​Banned UK terror groups continue social media campaign

Reuters / Regis Duvignau
Two extremist terror groups are flouting the law by using social media accounts to boast of their activities and recruit new members, prompting further questions about cyber security and the revival of the “Snooper’s Charter.”

Jund Al-Aqsa and Jund al Khalifa-Algeria were banned under UK law by Security Minister James Brokenshire on Thursday, but Labour MPs quickly pointed out that the groups were still maintaining high levels of activity on their YouTube and Twitter accounts.

While Jund Al-Aqsa (the Soldiers of Al-Aqsa or JAA) and Jund al Khalifa-Algeria (Soldiers of the Caliphate in Algeria) are illegal in the UK, the law does not extend to a ban of their social media pages, which continue to operate.

The JAA, in fact, has set up an English Twitter account to open its ranks up to impressionable Britons seeking to join the terror group abroad.

“Having carefully considered all the evidence, the home secretary believes that Jund al-Aqsa and Jund al-Khalifa-Algeria are both currently concerned in terrorism,” Brokenshire told the House of Commons on Wednesday.

His comments faced rebuttal from Labour MP Diane Johnson who brought up their use of social media.

READ MORE:Erosion of free speech? Cameron pledges to ban Snapchat and WhatsApp

Far from hiding their activities, they are actively boasting about them on social media, using YouTube, Facebook and Twitter to spread images of the most horrendous violence, alongside messages justifying it. These are not groups that want to hide; these are groups that are actively recruiting,” she said.

The House of Lords backed the commons ban on Thursday.

One of the four main criteria which constitutes the proscription of a terrorist organization is that it “promotes or encourages terrorism (including the unlawful glorification of terrorism),” a government document states.

The problem facing counter terror units is the frequency with which social media accounts can pop up after their predecessors are taken down. Last week, Prime Minister David Cameron said he wanted to pass legislation, which allowed agents to break encryption codes, so terrorists wouldn’t have a “safe space” to communicate.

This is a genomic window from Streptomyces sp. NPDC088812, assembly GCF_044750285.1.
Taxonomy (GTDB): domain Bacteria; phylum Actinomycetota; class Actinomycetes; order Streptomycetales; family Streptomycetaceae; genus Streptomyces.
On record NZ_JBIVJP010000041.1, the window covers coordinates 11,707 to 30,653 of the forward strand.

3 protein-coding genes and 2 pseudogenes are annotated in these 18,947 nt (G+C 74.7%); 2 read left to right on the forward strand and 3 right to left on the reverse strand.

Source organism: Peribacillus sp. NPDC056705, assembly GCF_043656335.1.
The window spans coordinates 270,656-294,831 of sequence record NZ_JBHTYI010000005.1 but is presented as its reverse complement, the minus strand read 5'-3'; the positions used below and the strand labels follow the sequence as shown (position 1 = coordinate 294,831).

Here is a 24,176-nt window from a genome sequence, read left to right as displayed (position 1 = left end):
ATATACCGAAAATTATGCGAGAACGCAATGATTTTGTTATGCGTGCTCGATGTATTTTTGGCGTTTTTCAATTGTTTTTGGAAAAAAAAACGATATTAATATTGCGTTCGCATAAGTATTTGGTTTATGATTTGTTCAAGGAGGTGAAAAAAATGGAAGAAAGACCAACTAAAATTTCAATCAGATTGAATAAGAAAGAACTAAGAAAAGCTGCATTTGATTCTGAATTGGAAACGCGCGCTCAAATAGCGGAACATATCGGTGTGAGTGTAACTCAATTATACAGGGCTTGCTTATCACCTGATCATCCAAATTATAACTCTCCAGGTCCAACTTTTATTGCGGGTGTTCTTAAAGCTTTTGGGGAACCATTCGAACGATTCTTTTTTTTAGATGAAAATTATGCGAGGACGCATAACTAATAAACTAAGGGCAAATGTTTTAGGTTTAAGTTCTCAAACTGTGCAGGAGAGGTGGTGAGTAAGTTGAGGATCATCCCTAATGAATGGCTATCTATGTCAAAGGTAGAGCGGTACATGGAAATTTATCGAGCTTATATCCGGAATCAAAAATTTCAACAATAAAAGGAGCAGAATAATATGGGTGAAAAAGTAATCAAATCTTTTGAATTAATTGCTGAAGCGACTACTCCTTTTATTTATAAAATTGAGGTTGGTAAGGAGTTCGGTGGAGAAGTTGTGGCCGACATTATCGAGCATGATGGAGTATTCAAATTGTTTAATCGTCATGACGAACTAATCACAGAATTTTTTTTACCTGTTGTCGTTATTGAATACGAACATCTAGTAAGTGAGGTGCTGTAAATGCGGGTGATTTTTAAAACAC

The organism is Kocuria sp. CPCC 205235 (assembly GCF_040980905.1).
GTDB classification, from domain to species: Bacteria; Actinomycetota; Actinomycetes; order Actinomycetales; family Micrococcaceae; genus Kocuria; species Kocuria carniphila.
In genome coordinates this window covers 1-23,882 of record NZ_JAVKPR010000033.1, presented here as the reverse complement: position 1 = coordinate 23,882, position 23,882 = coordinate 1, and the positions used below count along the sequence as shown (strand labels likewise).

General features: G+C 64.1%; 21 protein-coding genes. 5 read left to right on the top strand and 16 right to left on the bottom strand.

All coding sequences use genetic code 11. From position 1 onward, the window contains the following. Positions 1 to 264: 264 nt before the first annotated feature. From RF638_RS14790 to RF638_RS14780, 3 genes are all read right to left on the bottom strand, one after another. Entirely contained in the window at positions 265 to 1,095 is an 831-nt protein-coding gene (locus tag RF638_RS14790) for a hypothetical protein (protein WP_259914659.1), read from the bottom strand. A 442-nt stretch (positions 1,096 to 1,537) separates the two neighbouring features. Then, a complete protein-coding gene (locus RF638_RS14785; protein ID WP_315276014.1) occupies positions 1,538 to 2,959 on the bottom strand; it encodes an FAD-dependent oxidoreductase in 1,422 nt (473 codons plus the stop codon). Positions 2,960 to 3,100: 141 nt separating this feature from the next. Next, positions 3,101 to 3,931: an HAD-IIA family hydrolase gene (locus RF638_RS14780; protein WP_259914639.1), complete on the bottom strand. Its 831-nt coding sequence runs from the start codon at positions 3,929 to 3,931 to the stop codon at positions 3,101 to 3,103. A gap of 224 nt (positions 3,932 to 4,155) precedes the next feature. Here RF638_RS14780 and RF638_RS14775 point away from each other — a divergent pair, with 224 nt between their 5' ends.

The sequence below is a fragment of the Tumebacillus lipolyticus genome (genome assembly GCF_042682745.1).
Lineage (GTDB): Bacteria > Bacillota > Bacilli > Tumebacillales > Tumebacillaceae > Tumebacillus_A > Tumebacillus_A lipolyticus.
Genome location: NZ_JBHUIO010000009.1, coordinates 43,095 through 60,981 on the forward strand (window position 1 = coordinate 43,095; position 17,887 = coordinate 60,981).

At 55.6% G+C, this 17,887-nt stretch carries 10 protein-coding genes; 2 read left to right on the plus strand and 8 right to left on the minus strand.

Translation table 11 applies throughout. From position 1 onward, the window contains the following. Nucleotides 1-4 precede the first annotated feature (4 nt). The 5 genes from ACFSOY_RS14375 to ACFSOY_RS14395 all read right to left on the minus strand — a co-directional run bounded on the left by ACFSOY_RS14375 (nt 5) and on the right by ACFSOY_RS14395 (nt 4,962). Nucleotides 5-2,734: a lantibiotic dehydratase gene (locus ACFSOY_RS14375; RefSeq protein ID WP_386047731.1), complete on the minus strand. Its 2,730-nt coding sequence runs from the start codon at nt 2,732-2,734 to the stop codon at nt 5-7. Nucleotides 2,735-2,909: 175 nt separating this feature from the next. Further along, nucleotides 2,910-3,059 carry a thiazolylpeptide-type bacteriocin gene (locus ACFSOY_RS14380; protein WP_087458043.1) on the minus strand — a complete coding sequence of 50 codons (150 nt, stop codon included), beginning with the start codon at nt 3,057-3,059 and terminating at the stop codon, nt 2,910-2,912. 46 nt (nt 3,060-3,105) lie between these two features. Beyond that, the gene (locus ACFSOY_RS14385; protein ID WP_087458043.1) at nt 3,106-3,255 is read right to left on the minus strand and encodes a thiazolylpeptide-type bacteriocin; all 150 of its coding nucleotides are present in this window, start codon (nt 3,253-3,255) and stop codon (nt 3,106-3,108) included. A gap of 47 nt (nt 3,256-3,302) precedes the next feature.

Brokenshire said counter terrorism staff had attempted to remove as many pieces of information as possible, but claimed that after they were taken down, they were simply reposted elsewhere.

That has taken down 72,000 individual items since it was established in 2010. I can say in relation to the video you highlight, the original video has been removed but it continues to be put up in different places,” he told MPs.

Jund al-Aqsa is a splinter of Al-Nusra, and is one of the many groups currently fighting government forces in Syria. Their English language Twitter feed has nearly 1,500 followers, and their main account has over 17,000.

Their YouTube account also features clips of terrorist attacks, gruesome footage of dead bodies and Islamic prayer chants.

Comments beneath the videos show the images are received enthusiastically by users.

READ MORE:Cryptic cross words: Cameron ban on encrypted messages sparks ‘China-style’ comparison

Plans to tackle extremist social media are at odds with the public outcry surrounding the latest government plan to block encrypted message services like Snapchat and Whatsapp.

During a meeting with Britain’s security chiefs, Cameron pledged to halt the use of communications platforms that can withstand snooping from security services in possession of a warrant.

Such software applications focus on popular messaging and social networking apps that deploy encryption techniques to protect users’ data.

The plans, intended to prevent Paris-style terror attacks, however, were panned by critics as censorship.

Cameron also pledged to revive the Tory’s much-criticized “snoopers charter” to aid security officials in monitoring online activity. But this, too, has been criticized by the Deputy PM Nick Clegg, leaving the PM in a problematic position.

Clegg said on LBC Radio he opposed the “snoopers charter” because he didn’t want the government spying on “Mrs Miggins of 36 Orchard Close.”